For goodness’ sake, do not watch this film. It might look enticing on the surface, with its beautiful, striking visuals and engaging story of a boy trapped on a lifeboat with a big fuck-off Bengal Tiger, but the tempting crust is nothing more than a trap. Underneath lies the bitter, toxic disappointment of presumptuous film-making, and awkward, agonizing characterization, which feels like sitting down for tea and biscuits with nice people, who then force-feed you broken glass and burn your face with soldering irons. While slapping your dear old mum. With a penis. Made of poo.
Life of Pi is ultimately a tale of cynicism, and this is a film that is very cynical indeed. It is very cynical about its viewers for one thing.
Life of Pi begins with a Canadian author. This author is a Canadian, who went to India to find a story, and is sent to Canada to find an Indian man to tell it. The film is full of forced, quirky parallels like this, and they aren’t going to get much better. He is meeting a man called Piscine Monitor Patel, who is named after a goddamn pool, for reasons which are painfully forced, who has a story to tell. And doesn’t he tell it. Doesn’t he just go on telling it, like the world’s smuggest cunt, his voice grating on your nerves like a serrated blade on a chalkboard.
There is no aspect of the life of Piscine that doesn’t have a charming little story behind it, and do not imagine for a single second that you will be spared a single one.
He is named Piscine Monitor after a Parisian pool, because his fuck-wit of an uncle is a wonderfully quirky character, who collects pools around the world, and this particular pool happened to be his favorite. Then Piscine’s father names him that, because of…reasons. I can’t remember what, and it wouldn’t make a single bit of difference to anyone. That little piece of minutiae is no longer with me. I assume my brain autonomously deleted it in self-defense.
Unfortunately Piscine gets bullied by the other children, allegedly because his name sounds like “Pissing”, but I suspect because he is an unbearable tosser. So he decides to solve the problem by starting to call himself Pi instead, and impresses the other children and teachers by remembering the value of Pi, down to several hundred decimals. This, by the way, was the third time within the first 20 minutes, when I was quite ready to admit defeat and stop watching.
This is one of those films that is so far up its conceited arse that it’s in serious danger of collapsing into an autoerotic singularity, and warping into a parallel reality where random, quirky peculiarities are viewed as markers of the highest art. What you’d find up that particular arse, would be religion. Religion, and religious discourse, circling around faith, belief and uncertainty permeate this 2-plus-hour-long sermon like an inoperable cancer.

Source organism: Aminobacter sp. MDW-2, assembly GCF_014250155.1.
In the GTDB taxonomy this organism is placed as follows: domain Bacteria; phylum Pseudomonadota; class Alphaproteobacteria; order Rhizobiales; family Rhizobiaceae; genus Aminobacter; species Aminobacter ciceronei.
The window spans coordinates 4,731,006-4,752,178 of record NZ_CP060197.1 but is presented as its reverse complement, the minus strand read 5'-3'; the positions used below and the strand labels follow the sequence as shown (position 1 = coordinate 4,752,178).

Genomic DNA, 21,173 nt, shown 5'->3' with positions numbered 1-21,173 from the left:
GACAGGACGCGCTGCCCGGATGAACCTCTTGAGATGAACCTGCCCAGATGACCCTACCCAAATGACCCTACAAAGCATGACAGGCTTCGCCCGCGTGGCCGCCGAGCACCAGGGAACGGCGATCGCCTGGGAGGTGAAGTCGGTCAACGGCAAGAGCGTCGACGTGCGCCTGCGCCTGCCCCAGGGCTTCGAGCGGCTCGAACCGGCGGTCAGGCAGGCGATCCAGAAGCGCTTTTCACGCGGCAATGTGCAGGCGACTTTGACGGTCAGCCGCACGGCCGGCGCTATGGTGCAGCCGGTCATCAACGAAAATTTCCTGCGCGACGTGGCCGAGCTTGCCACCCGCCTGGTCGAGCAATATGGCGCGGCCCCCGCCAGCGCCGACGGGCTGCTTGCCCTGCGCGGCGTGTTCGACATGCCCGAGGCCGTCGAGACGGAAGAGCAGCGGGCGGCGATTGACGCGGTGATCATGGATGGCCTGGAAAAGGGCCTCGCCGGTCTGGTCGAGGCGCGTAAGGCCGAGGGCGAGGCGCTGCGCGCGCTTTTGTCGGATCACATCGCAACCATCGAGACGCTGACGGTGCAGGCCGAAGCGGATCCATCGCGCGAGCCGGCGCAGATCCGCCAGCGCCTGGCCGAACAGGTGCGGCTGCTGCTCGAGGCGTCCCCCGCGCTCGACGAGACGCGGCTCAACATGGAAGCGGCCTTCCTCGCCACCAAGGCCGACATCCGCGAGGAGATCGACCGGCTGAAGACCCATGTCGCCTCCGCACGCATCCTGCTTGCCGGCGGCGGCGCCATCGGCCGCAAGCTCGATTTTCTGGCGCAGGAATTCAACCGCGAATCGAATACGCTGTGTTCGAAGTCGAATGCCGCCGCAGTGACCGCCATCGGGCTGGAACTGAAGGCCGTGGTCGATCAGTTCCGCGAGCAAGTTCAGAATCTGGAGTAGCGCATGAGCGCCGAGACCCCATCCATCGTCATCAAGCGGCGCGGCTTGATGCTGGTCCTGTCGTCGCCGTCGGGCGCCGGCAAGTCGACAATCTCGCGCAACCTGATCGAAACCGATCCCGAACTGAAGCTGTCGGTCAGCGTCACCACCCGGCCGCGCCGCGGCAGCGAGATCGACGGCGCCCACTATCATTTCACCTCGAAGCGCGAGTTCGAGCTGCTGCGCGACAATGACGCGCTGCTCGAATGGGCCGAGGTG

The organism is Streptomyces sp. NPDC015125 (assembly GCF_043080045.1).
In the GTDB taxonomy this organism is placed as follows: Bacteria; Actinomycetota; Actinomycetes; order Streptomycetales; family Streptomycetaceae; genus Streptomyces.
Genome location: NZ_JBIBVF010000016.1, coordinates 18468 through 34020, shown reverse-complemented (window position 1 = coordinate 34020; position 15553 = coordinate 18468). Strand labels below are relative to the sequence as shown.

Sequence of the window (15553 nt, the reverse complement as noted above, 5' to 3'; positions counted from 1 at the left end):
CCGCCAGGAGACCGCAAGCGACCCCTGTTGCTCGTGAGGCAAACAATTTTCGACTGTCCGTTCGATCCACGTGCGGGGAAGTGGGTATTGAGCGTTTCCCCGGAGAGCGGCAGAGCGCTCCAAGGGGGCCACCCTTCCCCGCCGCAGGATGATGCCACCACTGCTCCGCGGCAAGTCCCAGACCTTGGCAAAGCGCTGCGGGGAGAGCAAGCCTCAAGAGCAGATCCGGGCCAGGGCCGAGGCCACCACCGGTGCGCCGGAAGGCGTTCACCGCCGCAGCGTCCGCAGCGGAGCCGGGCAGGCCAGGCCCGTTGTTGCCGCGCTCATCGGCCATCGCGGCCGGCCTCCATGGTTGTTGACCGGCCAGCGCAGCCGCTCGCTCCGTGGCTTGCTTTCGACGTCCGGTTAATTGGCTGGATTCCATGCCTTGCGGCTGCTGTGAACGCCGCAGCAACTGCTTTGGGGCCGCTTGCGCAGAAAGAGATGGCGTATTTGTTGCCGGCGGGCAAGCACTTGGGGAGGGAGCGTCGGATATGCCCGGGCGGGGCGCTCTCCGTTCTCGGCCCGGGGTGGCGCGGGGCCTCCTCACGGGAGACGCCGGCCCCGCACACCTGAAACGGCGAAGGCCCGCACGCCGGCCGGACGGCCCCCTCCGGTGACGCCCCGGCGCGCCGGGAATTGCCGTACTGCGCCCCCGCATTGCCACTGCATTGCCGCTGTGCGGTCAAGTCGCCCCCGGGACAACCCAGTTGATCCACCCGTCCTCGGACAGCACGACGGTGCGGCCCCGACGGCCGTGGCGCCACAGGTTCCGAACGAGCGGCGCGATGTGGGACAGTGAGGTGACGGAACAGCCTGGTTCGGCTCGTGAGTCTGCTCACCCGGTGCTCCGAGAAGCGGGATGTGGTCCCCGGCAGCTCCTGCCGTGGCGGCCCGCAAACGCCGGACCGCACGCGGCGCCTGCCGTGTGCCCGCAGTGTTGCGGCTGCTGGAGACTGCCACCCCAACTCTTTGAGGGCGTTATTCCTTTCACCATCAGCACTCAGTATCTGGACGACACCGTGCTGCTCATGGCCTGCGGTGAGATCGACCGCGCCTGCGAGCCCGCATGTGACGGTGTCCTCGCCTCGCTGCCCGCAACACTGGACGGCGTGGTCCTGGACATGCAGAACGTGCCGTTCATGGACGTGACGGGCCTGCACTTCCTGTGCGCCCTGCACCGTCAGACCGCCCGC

This film establishes early on that it is going to make you believe in God. I wish I was kidding, this is established as a story that is going to flip-turn your world upside down, and leave you filled with pious certainty of Celestial Benevolence and the Providence of the Divine Plan. Pi’s charming little peculiarities know no end, but most important is that he collects world religions like your mum collects venereal diseases. Pi first becomes a Hindu, later becoming a christian and Muslim as well, practicing all three at the same time. Pi’s mother supports his quirks, encouraging him to search himself, while his father, the token sensible person, is frustrated and worried by Pi’s indiscriminant acceptance of religious philosophies and credo. His brother Ravi does what any brother would, and takes the piss out of him.
Pi’s family owns a zoo, where they get a new tiger called Richard Parker. There is a story behind the name, believe it or not. One day Pi goes in to make friends with the tiger, holding a piece of meat between the bars of his cage, where his father discovers him before he loses half his arm. His father becomes concerned Pi and reality aren’t really on talking terms anymore, and forces him to see the real nature of the predatory animal, and puts in a goat in with the tiger. Nature follows its course, and Pi has his first moment of disillusionment and falls into melancholy, before coming across his first crush, which seems to make him rebound right back.
However, faced with an uncertain future in India, the father decides they’ll move their family, along with all the animals in the zoo, across the Pacific ocean. The trip is uneventful and they reach California without any trouble.
Nah, of course not. Their ship faces a rough storm, where Pi wakes up and goes on the deck to watch the storm, pneumonia be damned. Shit hits the fan hard, and the ship sinks in the middle of the Atlantic, with only one life-boat escaping the disaster. On it: Pi, a zebra with a broken leg, an orangutan, a hyena and Richard Parker. Soon enough, nature again takes its course, and there’s only Richard Parker and Pi left.